Forests are a major source of carbon dioxide emissions in developing countries, in most cases far exceeding the emissions from the energy sector. To date, however, efforts at quantifying forestry emissions have produced a wide range of results. In order to assist policymakers in developing measures to reduce emissions' levels and to increase carbon sequestration, the Tropical Forest Research Network (F-7) has undertaken this effort to improve the precision of emissions estimates and to identify possible response options in the forestry sector. This paper summarizes the results of one component of this work. The Tropical Forest Research Network (F-7) was established in 1990 as part of the Intergovernmental Panel on Climate Change's (IPCC) activities in examining growing emissions of greenhouse gases and their potential impact on the global climate. Unlike past methods, this study relied on a network of participants from developing countries to prepare estimates of carbon emissions. The participating countries -- Brazil, China, India, Indonesia, Malaysia, Mexico and Thailand -- currently represent an estimated two-thirds of the annual deforestation of closed moist forests. This study gives an estimate of 837 million tonnes of carbon emissions from deforestation and logging in the F-7 countries in 1990. A proportional projection of these estimates to the tropical biome shows that the total carbon emissions are between 1.1 and 1.7 billion tonnes of carbon, with a working average of 1.4 billion tonnes per year. This work also provides estimates of emissions and uptake from China, which past studies rarely have included. This summary will be followed by individual reports by each of the participating countries, which will include detailed evaluations of possible response options. Estimates for Nigeria are also under preparation.

Makundi, W.; Sathaye, J. (eds.); Cerutti, O.M.

1992-08-01

64

Patterns of Long Term Care in 29 European countries: evidence from an exploratory study  

PubMed Central

Background The challenges posed by the rapidly ageing population, and the increased preponderance of disabled people in this group, coupled with the rising level of public expenditure required to service the complex organization of long term care (LTC) delivery are causing increased pressure on LTC systems in Europe. A pan-European survey was carried out to evaluate whether patterns of LTC can be identified across Europe and what are the trends of the countries along them. Methods An ecological study was conducted on the 27 EU Member States plus Norway and Iceland, referring to the period 2003-2007. Several variables related to organizational features, elderly needs and expenditure were drawn from OECD Health Data and the Eurostat Statistics database and combined using Multiple Factor Analysis (MFA). Results Two global Principal Components were taken into consideration given that their expressed total variance was greater than 60%. They were interpreted according to the higher (more than 0.5) positive or negative correlation coefficients between them and the original variables; thus patterns of LTC were identified. High alignment between old age related expenditure and elderly needs characterizes Nordic and Western European countries, the former also having a higher level of formal care than the latter. Mediterranean as well as Central and South Eastern European countries show lower alignment between old age related expenditure and elderly needs, coupled with a level of provision of formal care that is around or slightly above the average European level. In the dynamic comparison, linear, stable or unclear trends were shown for the studied countries. Conclusions The analysis carried out is an explorative and descriptive study, which is an attempt to reveal patterns and trends of LTC in Europe, allowing comparisons between countries. It also stimulates further researches with lower aggregated data useful to gain meaningful policy-making evidence. Please see related article: http://www.biomedcentral.com/1741-7015/9/124 PMID:22098693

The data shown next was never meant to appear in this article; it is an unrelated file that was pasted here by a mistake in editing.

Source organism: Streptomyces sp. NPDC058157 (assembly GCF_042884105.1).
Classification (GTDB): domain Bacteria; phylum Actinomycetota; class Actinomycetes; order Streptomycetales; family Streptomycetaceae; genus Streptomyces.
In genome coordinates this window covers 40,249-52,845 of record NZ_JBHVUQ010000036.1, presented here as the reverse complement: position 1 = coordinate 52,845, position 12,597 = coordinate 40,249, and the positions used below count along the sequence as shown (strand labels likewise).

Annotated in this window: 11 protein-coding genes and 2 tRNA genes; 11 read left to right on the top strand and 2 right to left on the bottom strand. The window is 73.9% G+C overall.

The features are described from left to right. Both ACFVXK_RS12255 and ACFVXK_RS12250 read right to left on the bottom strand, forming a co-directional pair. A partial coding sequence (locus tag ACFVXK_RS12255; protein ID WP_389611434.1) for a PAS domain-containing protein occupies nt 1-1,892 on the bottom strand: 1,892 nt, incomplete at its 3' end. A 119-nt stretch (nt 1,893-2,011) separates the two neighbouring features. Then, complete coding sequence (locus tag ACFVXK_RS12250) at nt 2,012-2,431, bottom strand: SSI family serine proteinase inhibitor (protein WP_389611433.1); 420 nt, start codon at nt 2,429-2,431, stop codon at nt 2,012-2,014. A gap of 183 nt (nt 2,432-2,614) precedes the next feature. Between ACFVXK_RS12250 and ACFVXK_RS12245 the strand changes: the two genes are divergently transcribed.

2011-01-01

65

Physical self-concept of adolescents in Western Balkan countries: a pilot study.  

PubMed

The aim of this study was to explore physical self-concept of adolescents of the Western Balkans (Serbia, Slovenia, Croatia, and Bosnia and Herzegovina) according to sex and country. The participants were 2,606 students, ages 13 and 14 years (M = 13.5, SD = 0.9). The Physical Self-Description Questionnaire (PSDQ) was used to assess multidimensional physical self-concept. The results show the interaction of sex and country for three dimensions of physical self-concept (Appearance, Global Physical Self-Concept, and Self-Esteem). It was shown that female and male adolescents' perception of physical appearance, self-esteem, and global physical self-concept is more susceptible to influences of socio-cultural factors in the monitored countries. In all other dimensions of Physical self-concept, sex differences were consistently manifested in favour of male adolescents, except in Flexibility. Regardless of adolescents' sex, under the increasing influence of Western culture in the Western Balkan countries, adolescents more critically evaluate their body and motor abilities. PMID:25310227

Jani?, Snežana Radisavljevi?; Jurak, Gregor; Milanovi?, Ivana; Lazarevi?, Dušanka; Kova?, Marjeta; Novak, Dario

2014-10-01

66

Protecting HIV information in countries scaling up HIV services: a baseline study  

PubMed Central